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New Poll Shows Washington Workers Taking Less Paid Vacation Time

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60% of Voters Support Paid Vacation Measure
(March 5, 2009) A new poll of Washington (state) voters shows finds that the traditional two week paid vacation is a thing of the past for most Washington workers.  Currently, 71% of Washington workers get two or less paid weeks off, while 52% get one week or less.  33% currently get none at all. A new coalition is looking into solutions that would guarantee at least ten days of paid vacation time for full-time workers.

Take Back Your Time, Washington’s only statewide organization dedicated to advocating for a healthier work life balance, commissioned a statewide survey of Washington voters regarding individual vacation habits. True Blue Innovation conducted the survey that included 500 respondents.

“The problem is that people are stressed to the limit because they work too much,” says John de Graaf, Executive Director of Take Back Your Time. “Vacations help reduce stress and burnout in the workplace, increase worker productivity and give families precious time together, yet half of Washington’s workers get a week or less per year. We’re working ourselves to death.”

Health care professionals support de Graaf’s argument. “Vacations are good for your health,” says Dr. Stephen Bezruchka of the University of Washington School of Public Health. “They reduce chronic stress and depression and allow time for un-frenzied social contact with friends and family as well as physical activity. They can actually help reduce health care costs.”

Dave Batker, an economist who currently runs the non-profit Earth Economics, points out that “vacations are good for business too. They increase worker productivity and morale. They give workers a reward for dedicated work and that gratitude is returned in higher business productivity.”

A new group calling itself the “Vacation Matters Coalition” has formed to address Washington workers’ lack of vacation time. “Representatives from business, labor, and other organizations have joined a host of local activists to promote vacation as a way of creating a healthier lifestyle and to find a way for people to spend more time with their families,” says small business owner Troy Glennon of Go South Adventures. “Vacations are good for business and good for people.”

The coalition is researching ways to guarantee more vacation time for Washingtonians, including a ballot initiative. “With so much evidence that vacations are good for health and good for our economy,” says Take Back Your Time’s de Graaf, “we decided to ask Washington voters if they would support a pro-vacation ballot measure.”

In the new poll, respondents were asked: Would you support or oppose a measure requiring 10, 12 or 15 paid vacation days each year for full-time employees and pro-rated for part-timers? 26% of respondents said they would support 10 days of vacation. 7% supported 12 days of vacation. 28% supported a full 15 days of vacation. 40% would oppose any measure.

“We’re excited to get such a strong initial result,” adds Jessica Bonebright, a member of the Puget Sound Chapter of the Coalition of Labor Union Women, which has endorsed the proposed law. “We believe this new scientific sample of Washington voters means we may have a solution the voters might approve. In hard economic times, even more protections are needed for working Americans to spend time with their families and protect their health.”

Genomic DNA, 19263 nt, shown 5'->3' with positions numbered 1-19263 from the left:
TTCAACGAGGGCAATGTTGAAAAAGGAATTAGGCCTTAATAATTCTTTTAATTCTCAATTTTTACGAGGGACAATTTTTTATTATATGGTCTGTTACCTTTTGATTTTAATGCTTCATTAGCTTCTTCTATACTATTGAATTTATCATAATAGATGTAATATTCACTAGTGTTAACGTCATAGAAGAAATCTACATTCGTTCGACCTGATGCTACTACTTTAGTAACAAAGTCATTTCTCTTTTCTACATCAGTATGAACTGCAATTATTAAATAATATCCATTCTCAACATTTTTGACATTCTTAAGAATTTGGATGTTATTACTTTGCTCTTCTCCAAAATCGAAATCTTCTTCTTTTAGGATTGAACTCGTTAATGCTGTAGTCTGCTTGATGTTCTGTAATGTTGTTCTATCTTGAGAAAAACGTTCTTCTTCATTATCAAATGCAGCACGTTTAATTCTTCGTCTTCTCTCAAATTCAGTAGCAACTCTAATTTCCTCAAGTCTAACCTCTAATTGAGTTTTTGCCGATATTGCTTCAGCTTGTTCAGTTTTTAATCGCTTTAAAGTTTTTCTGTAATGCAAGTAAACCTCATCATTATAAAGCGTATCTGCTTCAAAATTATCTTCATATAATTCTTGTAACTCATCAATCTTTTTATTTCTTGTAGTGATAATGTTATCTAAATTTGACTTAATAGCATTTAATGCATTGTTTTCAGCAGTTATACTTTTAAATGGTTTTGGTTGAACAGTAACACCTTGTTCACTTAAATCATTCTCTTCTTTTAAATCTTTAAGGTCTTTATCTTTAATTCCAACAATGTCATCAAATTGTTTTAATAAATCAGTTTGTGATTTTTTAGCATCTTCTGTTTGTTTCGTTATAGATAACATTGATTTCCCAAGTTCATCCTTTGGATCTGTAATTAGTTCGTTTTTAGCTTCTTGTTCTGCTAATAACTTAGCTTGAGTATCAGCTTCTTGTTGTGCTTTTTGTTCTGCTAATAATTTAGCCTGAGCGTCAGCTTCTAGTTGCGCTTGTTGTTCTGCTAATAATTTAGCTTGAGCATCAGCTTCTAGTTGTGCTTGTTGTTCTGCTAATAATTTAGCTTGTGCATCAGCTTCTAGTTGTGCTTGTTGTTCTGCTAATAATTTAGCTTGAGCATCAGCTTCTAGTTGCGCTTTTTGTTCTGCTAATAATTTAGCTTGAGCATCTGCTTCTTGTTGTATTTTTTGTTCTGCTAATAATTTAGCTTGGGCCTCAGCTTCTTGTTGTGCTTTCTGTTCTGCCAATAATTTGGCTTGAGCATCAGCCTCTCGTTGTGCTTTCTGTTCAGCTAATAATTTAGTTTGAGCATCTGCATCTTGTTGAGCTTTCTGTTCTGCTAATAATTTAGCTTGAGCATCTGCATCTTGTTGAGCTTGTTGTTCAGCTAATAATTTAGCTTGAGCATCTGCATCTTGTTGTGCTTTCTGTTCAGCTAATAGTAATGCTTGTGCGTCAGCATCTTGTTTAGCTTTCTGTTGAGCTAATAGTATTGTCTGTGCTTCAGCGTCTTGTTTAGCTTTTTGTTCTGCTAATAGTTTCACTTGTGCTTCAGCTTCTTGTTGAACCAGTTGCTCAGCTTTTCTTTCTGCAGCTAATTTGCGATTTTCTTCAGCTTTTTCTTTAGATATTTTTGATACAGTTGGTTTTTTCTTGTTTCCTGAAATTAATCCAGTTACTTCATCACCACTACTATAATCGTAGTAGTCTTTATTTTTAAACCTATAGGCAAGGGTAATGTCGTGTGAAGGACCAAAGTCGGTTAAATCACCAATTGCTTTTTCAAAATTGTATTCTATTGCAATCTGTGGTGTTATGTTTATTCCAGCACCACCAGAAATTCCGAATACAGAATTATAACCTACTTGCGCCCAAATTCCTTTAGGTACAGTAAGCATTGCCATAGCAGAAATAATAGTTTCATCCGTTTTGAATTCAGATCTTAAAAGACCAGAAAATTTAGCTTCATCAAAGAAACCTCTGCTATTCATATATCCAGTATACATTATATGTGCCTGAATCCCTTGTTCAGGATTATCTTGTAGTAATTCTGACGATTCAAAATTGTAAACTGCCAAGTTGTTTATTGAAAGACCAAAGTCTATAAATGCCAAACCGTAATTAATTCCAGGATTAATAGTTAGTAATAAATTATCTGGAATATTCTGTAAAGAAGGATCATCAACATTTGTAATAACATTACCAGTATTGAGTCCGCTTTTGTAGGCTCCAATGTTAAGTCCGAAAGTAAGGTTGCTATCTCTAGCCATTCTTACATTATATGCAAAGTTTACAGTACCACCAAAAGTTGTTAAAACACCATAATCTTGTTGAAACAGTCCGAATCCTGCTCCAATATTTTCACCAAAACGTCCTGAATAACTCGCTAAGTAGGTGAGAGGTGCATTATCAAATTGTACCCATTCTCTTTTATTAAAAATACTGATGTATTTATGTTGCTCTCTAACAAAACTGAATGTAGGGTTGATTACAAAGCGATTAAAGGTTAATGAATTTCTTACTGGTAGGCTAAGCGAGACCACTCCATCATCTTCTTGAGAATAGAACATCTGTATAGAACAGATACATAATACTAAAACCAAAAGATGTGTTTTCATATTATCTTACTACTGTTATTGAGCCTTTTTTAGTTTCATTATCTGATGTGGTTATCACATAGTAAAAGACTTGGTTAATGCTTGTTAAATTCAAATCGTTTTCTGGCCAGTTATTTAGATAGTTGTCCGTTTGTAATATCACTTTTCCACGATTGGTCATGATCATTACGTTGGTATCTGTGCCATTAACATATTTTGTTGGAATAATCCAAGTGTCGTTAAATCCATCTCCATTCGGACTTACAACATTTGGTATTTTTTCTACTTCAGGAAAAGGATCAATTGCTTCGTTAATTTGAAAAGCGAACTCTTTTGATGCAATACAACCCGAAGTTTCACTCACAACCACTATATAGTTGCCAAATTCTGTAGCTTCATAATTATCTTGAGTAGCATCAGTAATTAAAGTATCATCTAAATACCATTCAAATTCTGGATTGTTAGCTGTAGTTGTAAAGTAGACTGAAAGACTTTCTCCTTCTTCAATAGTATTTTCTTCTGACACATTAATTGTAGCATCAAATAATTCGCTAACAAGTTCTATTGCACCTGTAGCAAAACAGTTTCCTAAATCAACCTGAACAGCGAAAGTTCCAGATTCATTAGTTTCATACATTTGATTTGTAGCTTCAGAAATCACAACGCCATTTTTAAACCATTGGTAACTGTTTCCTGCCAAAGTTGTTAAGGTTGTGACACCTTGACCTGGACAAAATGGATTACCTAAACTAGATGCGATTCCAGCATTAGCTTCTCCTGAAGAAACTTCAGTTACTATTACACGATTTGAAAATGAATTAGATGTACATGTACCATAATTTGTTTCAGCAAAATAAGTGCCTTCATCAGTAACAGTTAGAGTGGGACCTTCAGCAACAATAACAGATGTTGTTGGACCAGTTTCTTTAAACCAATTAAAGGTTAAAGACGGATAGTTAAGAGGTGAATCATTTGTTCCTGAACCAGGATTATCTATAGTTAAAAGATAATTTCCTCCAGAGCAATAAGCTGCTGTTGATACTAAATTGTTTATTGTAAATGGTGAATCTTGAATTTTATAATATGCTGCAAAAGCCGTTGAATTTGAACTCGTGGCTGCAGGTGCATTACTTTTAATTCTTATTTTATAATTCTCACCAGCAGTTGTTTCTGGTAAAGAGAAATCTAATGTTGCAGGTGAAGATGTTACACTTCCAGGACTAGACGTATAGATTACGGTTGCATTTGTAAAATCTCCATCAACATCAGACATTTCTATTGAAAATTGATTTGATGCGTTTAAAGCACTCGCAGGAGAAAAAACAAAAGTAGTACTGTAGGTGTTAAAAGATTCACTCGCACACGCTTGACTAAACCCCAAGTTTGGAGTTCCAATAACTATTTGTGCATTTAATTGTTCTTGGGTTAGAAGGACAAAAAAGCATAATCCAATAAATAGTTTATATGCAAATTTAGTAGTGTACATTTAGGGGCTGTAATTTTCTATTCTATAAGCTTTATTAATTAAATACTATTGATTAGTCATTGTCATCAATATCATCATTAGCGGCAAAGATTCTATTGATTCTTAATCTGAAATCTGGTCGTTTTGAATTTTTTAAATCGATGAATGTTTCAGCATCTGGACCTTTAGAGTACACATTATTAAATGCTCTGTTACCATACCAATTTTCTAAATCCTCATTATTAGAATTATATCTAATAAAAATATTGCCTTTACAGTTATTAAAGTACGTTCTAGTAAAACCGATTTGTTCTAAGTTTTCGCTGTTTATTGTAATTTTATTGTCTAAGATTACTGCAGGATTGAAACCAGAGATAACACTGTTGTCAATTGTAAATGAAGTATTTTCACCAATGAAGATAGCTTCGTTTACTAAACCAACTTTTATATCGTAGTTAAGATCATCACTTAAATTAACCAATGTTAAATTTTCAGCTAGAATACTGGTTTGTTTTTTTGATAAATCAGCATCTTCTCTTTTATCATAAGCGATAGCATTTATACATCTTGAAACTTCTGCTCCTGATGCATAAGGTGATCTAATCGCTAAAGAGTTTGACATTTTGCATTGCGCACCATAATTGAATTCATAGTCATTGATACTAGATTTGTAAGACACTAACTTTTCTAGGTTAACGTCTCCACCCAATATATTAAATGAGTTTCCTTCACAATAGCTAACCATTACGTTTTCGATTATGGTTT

“There is no question that many people are just worried about having a job at all in times like this, and may view paid vacations as a luxury,” de Graaf says.  “But in fact, vacations are not a luxury.  They are proven stress relievers, reduce the rate of heart attacks and depression, lower health care costs, strengthen family bonds, and improve productivity.  More vacation time will actually be a boost to our economy. We all pay the price of overwork and stress.  That’s why 137 countries in the world, and all other industrial countries, require them by law.”

Ironically, de Graaf points out, while not a single U.S. state requires paid vacation time, residents of U.S. territories get them.  “If you live in Puerto Rico, you get fifteen days off each year by law,” said de Graaf.  “Washington State should take the lead and become the first state in the United States to have such a law.  It would be a huge boon for Washington’s ailing tourist industry, especially because Washington State residents are more likely to vacation in-state than are residents of most other states.  It would also draw skilled workers to our state and strengthen its reputation as one of America’s most forward-looking states.”

Survey Methodology
Survey results are based on telephone interviews with 500 Washington adults, aged 18 and older, conducted from Feb. 6-7, 2009 by professional voice. All respondents heard the question identically. Respondents are randomly selected Washington State registered voters. Based on the total sample of adults, one can say with 95% confidence that the maximum margin of sampling error is +/- 4.4 percentage points. Where necessary, responses were weighted according to age, gender, ethnic origin or geographical area to reflect the actual demographic proportions likely to turnout in the 2010 General Election. All surveys contain possible sources of error including interview refusal, question wording, question order and the manner of respondent filtering.

CONTACT:  John de Graaf, [email protected], (206) 443-6747

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